If you plan to ask for our time to review your Kickstarter game, please take the time to review our guidelines here. We are happy to respond to inquiries submitted as outlined below. Thank you!

We receive many kickstarter requests on a daily basis, and unfortunately our schedule is limited (we’d love to play them all!) We are interested to hear more about your project, and ask that you read through these frequently asked questions, and email us directly if you have any questions, or wish to submit your idea.

What types of games do you preview?

Our channel focuses solely on 2-player playthroughs.  We do conduct full playthroughs, and will give a brief overview of our thoughts at the end of our play.  If your game has a higher minimum player count than 2, unfortunately it would not be a great fit for our channel.

What do you charge?

Nothing!  We do not charge for playthroughs or reviews of any kind, including fully produced games and kickstarters.

Then what DO you need to produce a video?

There are a few things we do require.  After filming many, many videos for Kickstarter, and working with tons of designers and publishers, these are some non-negotiables that really help showcase your game in the best light, based on the work we do (full playthroughs):

  • We need a prototype copy of the game, as complete as possible.  We do not film print-and-plays.
  • The rules need to be finalized or very close to finalized.  We understand that some minor rules may change, but drastic changes in the rules, or a project that has not been tirelessly playtested will not showcase well. (We get kind of grumpy when we feel like we are playtesting, instead of playing and enjoying your awesome complete game!)
  • We need time.  Typically, depending on complexity and again, rules finalization, we can deliver a video in about 4 weeks.  This gives us time to play and replay, ask any questions we have, and produce a high-quality video.  Requests with short turnaround times (less than 4 weeks) typically cannot be accommodated, unless there are extenuating circumstances. In certain situations, with publishers whom we have a working relationship, we have turned around Kickstarters in a few days in a pinch.  We will do as much as we can to accommodate!

Are there games or mechanics you will not consider?

Yes!  We have to be a little picky with so many requests, and our mission is to serve our audience.  We have a family-friendly channel, and are competitive but respectful in our gameplay, by nature.  We have turned down requests for games with adult themes, a lot of party games, and anything that cannot be played (or is balanced well) with two.  We prioritize heavier strategy games and some mid-weight games with great theme, because that’s what we love, and take-that, trick-taking, and combat games usually are of lower priority, as are children’s games.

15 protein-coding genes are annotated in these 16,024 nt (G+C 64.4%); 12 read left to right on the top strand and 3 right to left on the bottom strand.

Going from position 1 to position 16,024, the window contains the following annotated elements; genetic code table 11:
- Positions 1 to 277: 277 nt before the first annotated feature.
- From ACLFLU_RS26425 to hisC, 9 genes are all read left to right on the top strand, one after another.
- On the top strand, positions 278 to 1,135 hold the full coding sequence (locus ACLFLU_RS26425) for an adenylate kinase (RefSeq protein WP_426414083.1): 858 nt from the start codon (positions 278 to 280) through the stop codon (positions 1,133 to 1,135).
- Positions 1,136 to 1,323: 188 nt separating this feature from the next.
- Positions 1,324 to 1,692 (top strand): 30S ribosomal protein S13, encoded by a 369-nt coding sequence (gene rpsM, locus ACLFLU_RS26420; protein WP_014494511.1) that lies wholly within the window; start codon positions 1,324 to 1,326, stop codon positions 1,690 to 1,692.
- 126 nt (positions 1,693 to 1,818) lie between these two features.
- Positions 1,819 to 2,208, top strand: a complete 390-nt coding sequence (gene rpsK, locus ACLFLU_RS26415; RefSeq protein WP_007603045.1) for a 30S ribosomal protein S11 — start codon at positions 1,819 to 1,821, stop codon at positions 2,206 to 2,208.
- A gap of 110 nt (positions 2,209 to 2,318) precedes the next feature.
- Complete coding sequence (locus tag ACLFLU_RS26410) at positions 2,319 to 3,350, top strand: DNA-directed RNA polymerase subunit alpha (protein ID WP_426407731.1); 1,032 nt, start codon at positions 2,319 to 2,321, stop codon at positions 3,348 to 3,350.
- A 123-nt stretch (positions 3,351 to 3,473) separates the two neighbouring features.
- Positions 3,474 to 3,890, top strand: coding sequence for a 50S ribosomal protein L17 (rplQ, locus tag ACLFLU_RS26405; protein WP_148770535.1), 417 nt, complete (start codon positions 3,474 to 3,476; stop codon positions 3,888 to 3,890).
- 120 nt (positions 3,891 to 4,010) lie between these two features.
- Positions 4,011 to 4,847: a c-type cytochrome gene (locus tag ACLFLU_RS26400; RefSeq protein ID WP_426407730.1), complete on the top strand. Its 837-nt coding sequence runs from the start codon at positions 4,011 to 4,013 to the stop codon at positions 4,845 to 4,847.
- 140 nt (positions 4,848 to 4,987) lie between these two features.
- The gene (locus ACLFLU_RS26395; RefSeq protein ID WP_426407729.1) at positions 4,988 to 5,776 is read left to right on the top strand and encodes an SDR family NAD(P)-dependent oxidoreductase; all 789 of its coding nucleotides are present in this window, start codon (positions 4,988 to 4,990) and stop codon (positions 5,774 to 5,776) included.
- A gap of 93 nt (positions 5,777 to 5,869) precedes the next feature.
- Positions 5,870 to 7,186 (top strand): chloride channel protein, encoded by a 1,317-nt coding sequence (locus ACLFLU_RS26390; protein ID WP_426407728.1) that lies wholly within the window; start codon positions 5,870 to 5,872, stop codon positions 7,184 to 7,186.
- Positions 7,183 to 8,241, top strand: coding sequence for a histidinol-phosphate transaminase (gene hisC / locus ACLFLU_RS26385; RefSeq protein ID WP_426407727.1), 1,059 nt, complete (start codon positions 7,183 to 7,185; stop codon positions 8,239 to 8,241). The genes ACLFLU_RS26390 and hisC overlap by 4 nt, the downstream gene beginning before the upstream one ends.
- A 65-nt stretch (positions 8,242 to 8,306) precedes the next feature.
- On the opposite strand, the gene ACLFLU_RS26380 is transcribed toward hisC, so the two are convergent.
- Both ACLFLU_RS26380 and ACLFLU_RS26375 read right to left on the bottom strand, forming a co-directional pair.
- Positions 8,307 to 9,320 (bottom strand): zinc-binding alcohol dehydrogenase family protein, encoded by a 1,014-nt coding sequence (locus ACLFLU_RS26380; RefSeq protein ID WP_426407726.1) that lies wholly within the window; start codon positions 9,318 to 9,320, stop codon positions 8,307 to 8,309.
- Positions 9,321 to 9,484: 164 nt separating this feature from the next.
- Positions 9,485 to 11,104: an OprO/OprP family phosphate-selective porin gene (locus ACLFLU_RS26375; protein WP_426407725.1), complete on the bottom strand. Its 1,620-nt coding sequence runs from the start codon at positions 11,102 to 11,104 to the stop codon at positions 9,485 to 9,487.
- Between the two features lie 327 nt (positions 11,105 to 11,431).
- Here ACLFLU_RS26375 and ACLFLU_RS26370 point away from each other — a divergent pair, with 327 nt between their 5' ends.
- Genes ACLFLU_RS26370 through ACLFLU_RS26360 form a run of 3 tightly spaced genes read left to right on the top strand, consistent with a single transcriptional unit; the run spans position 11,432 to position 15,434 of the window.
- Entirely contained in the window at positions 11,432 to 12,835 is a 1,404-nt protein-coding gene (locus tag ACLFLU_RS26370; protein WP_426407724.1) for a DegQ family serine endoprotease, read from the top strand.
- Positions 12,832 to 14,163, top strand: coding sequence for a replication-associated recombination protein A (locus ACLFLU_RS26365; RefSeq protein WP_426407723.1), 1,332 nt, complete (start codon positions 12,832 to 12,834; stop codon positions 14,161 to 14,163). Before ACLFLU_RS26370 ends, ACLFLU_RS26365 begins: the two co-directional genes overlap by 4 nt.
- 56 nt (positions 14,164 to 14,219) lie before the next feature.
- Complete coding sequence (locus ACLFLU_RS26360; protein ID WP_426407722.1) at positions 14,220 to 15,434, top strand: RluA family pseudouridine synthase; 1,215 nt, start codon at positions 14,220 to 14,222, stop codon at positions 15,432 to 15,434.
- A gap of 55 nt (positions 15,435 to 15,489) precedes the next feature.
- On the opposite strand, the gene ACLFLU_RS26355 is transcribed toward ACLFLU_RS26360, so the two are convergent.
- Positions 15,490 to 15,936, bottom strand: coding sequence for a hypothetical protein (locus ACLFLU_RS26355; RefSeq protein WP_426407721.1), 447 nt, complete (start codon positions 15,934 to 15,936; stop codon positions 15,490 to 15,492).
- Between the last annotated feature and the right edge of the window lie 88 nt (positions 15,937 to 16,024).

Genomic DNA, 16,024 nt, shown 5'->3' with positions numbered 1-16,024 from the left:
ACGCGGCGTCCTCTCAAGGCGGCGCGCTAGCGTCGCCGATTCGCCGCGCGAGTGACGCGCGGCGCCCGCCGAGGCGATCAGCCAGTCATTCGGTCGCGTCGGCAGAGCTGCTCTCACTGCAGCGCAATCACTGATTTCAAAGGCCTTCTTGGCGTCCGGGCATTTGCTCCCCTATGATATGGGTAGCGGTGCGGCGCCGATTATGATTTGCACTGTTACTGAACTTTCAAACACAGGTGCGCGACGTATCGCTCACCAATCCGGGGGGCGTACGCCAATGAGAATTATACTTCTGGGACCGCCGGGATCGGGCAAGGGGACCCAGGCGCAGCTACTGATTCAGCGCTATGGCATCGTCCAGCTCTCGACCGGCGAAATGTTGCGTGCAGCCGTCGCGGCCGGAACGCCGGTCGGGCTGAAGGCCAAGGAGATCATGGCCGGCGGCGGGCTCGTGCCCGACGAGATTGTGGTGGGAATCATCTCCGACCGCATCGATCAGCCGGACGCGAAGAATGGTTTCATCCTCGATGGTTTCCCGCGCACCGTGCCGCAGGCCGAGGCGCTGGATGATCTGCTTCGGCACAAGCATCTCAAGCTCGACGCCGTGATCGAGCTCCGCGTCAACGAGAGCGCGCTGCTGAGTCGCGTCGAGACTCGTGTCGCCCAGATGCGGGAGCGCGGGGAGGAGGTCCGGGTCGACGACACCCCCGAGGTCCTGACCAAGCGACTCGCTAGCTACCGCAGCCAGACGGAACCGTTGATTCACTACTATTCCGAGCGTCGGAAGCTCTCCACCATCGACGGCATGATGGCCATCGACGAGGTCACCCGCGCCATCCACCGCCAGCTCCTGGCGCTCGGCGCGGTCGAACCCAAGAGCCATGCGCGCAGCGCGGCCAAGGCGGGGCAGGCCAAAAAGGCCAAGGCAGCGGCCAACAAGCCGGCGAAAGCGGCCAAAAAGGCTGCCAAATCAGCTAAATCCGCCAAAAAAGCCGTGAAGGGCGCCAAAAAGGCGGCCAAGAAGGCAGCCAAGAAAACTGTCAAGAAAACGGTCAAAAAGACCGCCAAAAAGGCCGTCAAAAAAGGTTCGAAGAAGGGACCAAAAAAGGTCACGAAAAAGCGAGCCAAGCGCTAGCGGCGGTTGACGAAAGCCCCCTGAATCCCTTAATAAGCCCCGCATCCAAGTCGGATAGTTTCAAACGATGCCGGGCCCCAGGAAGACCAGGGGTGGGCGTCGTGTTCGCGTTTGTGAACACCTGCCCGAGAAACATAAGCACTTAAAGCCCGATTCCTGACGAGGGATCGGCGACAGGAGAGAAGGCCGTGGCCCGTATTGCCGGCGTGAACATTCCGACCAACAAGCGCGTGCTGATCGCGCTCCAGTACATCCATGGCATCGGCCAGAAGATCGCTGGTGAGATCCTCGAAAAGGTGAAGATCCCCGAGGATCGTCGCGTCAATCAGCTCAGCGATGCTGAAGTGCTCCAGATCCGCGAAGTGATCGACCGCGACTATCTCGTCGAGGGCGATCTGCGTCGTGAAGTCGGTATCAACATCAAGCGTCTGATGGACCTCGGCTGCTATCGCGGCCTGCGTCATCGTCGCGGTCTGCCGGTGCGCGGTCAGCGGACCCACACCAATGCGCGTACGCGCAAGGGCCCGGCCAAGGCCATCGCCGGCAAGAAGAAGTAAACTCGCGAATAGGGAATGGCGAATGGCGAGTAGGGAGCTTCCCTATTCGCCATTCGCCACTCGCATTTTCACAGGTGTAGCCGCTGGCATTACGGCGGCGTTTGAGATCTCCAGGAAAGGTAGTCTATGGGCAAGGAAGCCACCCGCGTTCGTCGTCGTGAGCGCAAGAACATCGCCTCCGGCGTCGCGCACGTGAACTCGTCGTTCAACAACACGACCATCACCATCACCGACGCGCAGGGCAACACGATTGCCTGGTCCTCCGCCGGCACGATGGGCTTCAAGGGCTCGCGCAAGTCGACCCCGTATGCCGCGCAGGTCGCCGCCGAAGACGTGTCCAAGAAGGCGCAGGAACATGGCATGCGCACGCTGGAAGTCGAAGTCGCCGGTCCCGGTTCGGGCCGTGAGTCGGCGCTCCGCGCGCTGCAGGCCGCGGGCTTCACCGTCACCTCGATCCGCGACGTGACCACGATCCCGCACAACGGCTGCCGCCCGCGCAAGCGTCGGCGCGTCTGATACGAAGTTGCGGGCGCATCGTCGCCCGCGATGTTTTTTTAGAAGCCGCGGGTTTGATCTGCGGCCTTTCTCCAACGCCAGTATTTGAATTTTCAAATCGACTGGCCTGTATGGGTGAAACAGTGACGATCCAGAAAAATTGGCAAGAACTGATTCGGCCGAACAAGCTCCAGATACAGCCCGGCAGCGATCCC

Can you send the prototype on when you are done?

Absolutely!  We do this quite often, and just ask that you pay for shipping via PayPal after we ship it off.  In these cases, we understand you may need the video done before your launch date, which is why we ask for a date you would like the video completed as well as the launch date.  This helps us schedule your game in our queue.

Can you make the video private until launch?

Again, absolutely.  It is up to you if you want us to post it publically before the launch, or on the day of the launch.  Posting ahead of launch does tend to drive interest for the Kickstarter before launching, but we can accommodate whatever you would like.

What are you looking for in an ideal Kickstarter project?

We look for games with unique themes, or unique use of mechanisms.  Quality components even in prototype form are great, but if the components are not finalized, having an idea of what will be offered ultimately is important, so we can speak to that in the recap.  Solid rules and a history of playtesting and previewing at events like UnPub, or other cons is great too. If you have your own “how to play” that gives us an idea of how you are interpreting rules is also beneficial, especially if the game has not been publically tested outside of a small playtest group.  A history of successful campaigns is beneficial, but not necessary.  We love Kickstarters because it gives a lot of independent designers publish great games, and we are all about promoting the growth of the hobby.